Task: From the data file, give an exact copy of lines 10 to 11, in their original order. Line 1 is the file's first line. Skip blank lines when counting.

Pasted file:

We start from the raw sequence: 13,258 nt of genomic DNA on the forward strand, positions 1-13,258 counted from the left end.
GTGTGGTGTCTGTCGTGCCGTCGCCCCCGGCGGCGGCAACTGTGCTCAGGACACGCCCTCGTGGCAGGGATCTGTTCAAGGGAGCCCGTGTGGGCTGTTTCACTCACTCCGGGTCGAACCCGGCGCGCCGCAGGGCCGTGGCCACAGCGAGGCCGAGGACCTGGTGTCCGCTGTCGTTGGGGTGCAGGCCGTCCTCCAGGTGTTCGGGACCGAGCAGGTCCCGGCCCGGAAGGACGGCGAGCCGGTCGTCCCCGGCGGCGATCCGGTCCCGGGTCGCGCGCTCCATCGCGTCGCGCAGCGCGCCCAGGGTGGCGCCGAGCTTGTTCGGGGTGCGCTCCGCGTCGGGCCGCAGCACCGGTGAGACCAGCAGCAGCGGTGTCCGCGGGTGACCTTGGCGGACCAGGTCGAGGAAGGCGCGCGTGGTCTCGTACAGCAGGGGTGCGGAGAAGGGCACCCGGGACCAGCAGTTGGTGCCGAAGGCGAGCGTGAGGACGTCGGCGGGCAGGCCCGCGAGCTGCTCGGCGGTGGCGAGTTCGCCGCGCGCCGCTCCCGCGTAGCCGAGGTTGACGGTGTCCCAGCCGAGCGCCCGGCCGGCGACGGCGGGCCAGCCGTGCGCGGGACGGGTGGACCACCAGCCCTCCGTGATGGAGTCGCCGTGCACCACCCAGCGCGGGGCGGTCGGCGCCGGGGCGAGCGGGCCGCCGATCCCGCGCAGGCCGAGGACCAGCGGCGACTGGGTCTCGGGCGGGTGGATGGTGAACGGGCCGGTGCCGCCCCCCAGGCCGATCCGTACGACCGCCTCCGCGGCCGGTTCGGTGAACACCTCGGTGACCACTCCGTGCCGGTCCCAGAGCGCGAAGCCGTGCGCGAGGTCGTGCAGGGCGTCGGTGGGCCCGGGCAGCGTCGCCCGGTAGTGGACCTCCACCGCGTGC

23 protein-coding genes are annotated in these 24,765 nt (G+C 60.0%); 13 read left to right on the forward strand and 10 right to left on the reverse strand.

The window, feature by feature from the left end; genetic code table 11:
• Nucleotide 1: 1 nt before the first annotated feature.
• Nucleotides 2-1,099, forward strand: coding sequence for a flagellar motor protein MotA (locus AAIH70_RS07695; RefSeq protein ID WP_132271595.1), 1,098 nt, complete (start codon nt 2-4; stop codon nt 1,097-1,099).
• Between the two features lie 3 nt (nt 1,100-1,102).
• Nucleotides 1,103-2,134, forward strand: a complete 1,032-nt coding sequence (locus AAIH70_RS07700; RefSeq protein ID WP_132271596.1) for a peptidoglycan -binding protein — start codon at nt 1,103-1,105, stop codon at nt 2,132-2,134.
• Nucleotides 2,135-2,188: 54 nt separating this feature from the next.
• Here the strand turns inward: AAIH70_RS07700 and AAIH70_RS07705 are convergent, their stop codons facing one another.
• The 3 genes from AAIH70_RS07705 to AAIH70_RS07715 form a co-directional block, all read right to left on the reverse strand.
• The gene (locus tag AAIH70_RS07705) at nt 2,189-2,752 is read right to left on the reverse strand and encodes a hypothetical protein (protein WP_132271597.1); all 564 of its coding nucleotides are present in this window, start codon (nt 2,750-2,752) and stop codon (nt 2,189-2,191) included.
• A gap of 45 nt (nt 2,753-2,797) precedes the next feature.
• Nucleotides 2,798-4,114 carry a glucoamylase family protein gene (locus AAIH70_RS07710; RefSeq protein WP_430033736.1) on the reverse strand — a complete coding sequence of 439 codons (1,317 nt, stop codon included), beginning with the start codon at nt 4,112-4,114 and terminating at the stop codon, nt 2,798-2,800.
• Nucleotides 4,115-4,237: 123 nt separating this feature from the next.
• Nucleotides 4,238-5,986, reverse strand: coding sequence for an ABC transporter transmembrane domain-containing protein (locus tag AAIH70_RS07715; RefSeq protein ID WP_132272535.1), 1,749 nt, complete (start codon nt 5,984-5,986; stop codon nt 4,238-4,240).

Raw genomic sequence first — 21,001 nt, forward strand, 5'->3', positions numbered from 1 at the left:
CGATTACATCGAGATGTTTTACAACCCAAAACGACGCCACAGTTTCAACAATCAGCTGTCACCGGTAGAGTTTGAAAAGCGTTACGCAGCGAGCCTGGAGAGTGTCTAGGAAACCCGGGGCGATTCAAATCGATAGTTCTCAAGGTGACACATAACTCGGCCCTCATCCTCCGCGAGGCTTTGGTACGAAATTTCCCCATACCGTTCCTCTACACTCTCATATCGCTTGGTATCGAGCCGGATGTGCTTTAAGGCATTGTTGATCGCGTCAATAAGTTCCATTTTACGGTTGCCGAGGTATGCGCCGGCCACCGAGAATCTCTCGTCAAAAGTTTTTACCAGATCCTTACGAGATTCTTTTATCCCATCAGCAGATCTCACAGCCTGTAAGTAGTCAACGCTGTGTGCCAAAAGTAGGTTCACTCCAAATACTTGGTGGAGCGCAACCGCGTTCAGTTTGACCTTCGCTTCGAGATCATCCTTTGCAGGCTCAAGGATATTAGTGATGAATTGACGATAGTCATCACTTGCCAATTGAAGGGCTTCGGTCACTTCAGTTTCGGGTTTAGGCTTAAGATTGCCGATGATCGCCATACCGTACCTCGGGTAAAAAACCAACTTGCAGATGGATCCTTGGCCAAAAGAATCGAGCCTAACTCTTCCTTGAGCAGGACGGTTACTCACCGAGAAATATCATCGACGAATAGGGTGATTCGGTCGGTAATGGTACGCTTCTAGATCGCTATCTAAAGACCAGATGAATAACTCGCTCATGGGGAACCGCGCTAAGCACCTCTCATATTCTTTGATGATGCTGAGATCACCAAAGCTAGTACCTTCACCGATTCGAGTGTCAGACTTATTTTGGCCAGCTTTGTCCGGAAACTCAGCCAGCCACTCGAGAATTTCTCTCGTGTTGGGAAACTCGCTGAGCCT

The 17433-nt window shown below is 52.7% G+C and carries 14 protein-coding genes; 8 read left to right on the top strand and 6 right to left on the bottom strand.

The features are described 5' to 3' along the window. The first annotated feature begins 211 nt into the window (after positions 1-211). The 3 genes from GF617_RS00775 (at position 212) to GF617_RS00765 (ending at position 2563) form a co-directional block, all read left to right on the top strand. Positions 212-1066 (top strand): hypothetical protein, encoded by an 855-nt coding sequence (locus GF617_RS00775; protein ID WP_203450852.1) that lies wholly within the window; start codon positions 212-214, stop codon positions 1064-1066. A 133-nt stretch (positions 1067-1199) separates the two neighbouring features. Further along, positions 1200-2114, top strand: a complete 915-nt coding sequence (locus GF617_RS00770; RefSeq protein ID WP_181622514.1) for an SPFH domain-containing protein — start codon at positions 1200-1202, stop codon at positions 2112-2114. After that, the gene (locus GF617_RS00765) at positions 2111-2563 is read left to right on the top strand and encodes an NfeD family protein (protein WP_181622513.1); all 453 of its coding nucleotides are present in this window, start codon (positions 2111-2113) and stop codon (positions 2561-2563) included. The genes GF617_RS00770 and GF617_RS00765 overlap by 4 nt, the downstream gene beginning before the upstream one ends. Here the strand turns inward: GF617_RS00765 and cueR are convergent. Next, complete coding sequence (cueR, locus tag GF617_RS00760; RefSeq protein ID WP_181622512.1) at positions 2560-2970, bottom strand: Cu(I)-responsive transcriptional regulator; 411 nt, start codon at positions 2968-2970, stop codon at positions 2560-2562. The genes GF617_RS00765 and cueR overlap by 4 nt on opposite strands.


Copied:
• Here the strand turns inward: AAIH70_RS07700 and AAIH70_RS07705 are convergent, their stop codons facing one another.
• The 3 genes from AAIH70_RS07705 to AAIH70_RS07715 form a co-directional block, all read right to left on the reverse strand.